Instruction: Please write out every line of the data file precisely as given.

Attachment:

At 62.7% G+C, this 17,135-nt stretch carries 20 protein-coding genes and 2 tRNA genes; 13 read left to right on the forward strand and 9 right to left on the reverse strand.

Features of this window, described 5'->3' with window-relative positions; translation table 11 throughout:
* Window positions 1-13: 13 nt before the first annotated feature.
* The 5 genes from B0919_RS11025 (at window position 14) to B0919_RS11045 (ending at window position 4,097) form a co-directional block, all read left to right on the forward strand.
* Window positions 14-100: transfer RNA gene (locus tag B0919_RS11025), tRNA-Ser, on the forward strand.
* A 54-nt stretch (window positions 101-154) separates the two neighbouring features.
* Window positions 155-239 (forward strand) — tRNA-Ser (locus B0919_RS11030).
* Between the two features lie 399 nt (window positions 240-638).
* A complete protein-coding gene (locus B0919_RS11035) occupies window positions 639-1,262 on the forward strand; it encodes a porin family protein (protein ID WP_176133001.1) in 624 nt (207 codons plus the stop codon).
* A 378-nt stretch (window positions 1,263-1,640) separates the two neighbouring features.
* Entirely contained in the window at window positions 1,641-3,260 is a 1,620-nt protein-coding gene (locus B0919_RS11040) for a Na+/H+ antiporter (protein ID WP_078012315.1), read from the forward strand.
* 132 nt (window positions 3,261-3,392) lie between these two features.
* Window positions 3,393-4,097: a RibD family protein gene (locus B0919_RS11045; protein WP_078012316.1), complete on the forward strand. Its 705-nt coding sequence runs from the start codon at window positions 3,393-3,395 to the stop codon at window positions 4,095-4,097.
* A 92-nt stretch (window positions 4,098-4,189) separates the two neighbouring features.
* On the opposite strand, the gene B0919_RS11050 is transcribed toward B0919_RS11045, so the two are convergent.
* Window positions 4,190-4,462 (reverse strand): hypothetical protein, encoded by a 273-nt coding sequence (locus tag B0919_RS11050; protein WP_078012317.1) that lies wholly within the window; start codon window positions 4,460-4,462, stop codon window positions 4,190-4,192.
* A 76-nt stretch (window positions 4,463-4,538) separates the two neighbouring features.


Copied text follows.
At 62.7% G+C, this 17,135-nt stretch carries 20 protein-coding genes and 2 tRNA genes; 13 read left to right on the forward strand and 9 right to left on the reverse strand.

Features of this window, described 5'->3' with window-relative positions; translation table 11 throughout:
* Window positions 1-13: 13 nt before the first annotated feature.
* The 5 genes from B0919_RS11025 (at window position 14) to B0919_RS11045 (ending at window position 4,097) form a co-directional block, all read left to right on the forward strand.
* Window positions 14-100: transfer RNA gene (locus tag B0919_RS11025), tRNA-Ser, on the forward strand.
* A 54-nt stretch (window positions 101-154) separates the two neighbouring features.
* Window positions 155-239 (forward strand) — tRNA-Ser (locus B0919_RS11030).
* Between the two features lie 399 nt (window positions 240-638).
* A complete protein-coding gene (locus B0919_RS11035) occupies window positions 639-1,262 on the forward strand; it encodes a porin family protein (protein ID WP_176133001.1) in 624 nt (207 codons plus the stop codon).
* A 378-nt stretch (window positions 1,263-1,640) separates the two neighbouring features.
* Entirely contained in the window at window positions 1,641-3,260 is a 1,620-nt protein-coding gene (locus B0919_RS11040) for a Na+/H+ antiporter (protein ID WP_078012315.1), read from the forward strand.
* 132 nt (window positions 3,261-3,392) lie between these two features.
* Window positions 3,393-4,097: a RibD family protein gene (locus B0919_RS11045; protein WP_078012316.1), complete on the forward strand. Its 705-nt coding sequence runs from the start codon at window positions 3,393-3,395 to the stop codon at window positions 4,095-4,097.
* A 92-nt stretch (window positions 4,098-4,189) separates the two neighbouring features.
* On the opposite strand, the gene B0919_RS11050 is transcribed toward B0919_RS11045, so the two are convergent.
* Window positions 4,190-4,462 (reverse strand): hypothetical protein, encoded by a 273-nt coding sequence (locus tag B0919_RS11050; protein WP_078012317.1) that lies wholly within the window; start codon window positions 4,460-4,462, stop codon window positions 4,190-4,192.
* A 76-nt stretch (window positions 4,463-4,538) separates the two neighbouring features.